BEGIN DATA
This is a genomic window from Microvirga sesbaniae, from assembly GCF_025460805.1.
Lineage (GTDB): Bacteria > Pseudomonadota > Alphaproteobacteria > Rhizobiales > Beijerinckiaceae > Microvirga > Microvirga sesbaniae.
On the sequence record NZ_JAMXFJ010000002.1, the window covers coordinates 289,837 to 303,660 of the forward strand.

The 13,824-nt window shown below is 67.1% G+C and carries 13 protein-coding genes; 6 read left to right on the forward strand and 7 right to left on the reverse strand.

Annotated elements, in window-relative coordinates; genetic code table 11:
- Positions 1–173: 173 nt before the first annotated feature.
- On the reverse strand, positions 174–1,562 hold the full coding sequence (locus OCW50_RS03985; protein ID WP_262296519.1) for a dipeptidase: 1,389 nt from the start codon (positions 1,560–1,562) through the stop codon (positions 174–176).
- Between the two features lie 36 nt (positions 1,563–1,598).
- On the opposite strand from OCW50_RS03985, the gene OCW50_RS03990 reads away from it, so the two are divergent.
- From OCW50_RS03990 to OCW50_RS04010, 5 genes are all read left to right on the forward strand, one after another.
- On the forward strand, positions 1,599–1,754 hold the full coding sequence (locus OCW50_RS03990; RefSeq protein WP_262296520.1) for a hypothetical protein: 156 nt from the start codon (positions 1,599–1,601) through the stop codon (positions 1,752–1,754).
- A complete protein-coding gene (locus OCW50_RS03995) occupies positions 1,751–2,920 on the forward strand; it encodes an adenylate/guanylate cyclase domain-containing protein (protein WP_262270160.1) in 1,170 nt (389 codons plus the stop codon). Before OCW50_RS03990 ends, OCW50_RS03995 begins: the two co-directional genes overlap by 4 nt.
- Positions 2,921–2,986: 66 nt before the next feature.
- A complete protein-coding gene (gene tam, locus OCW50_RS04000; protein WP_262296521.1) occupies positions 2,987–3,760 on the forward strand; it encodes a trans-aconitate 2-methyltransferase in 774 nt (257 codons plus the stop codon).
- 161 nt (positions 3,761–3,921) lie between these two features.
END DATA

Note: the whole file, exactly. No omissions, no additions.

This is a genomic window from Microvirga sesbaniae, from assembly GCF_025460805.1.
Lineage (GTDB): Bacteria > Pseudomonadota > Alphaproteobacteria > Rhizobiales > Beijerinckiaceae > Microvirga > Microvirga sesbaniae.
On the sequence record NZ_JAMXFJ010000002.1, the window covers coordinates 289,837 to 303,660 of the forward strand.

The 13,824-nt window shown below is 67.1% G+C and carries 13 protein-coding genes; 6 read left to right on the forward strand and 7 right to left on the reverse strand.

Annotated elements, in window-relative coordinates; genetic code table 11:
- Positions 1–173: 173 nt before the first annotated feature.
- On the reverse strand, positions 174–1,562 hold the full coding sequence (locus OCW50_RS03985; protein ID WP_262296519.1) for a dipeptidase: 1,389 nt from the start codon (positions 1,560–1,562) through the stop codon (positions 174–176).
- Between the two features lie 36 nt (positions 1,563–1,598).
- On the opposite strand from OCW50_RS03985, the gene OCW50_RS03990 reads away from it, so the two are divergent.
- From OCW50_RS03990 to OCW50_RS04010, 5 genes are all read left to right on the forward strand, one after another.
- On the forward strand, positions 1,599–1,754 hold the full coding sequence (locus OCW50_RS03990; RefSeq protein WP_262296520.1) for a hypothetical protein: 156 nt from the start codon (positions 1,599–1,601) through the stop codon (positions 1,752–1,754).
- A complete protein-coding gene (locus OCW50_RS03995) occupies positions 1,751–2,920 on the forward strand; it encodes an adenylate/guanylate cyclase domain-containing protein (protein WP_262270160.1) in 1,170 nt (389 codons plus the stop codon). Before OCW50_RS03990 ends, OCW50_RS03995 begins: the two co-directional genes overlap by 4 nt.
- Positions 2,921–2,986: 66 nt before the next feature.
- A complete protein-coding gene (gene tam, locus OCW50_RS04000; protein WP_262296521.1) occupies positions 2,987–3,760 on the forward strand; it encodes a trans-aconitate 2-methyltransferase in 774 nt (257 codons plus the stop codon).
- 161 nt (positions 3,761–3,921) lie between these two features.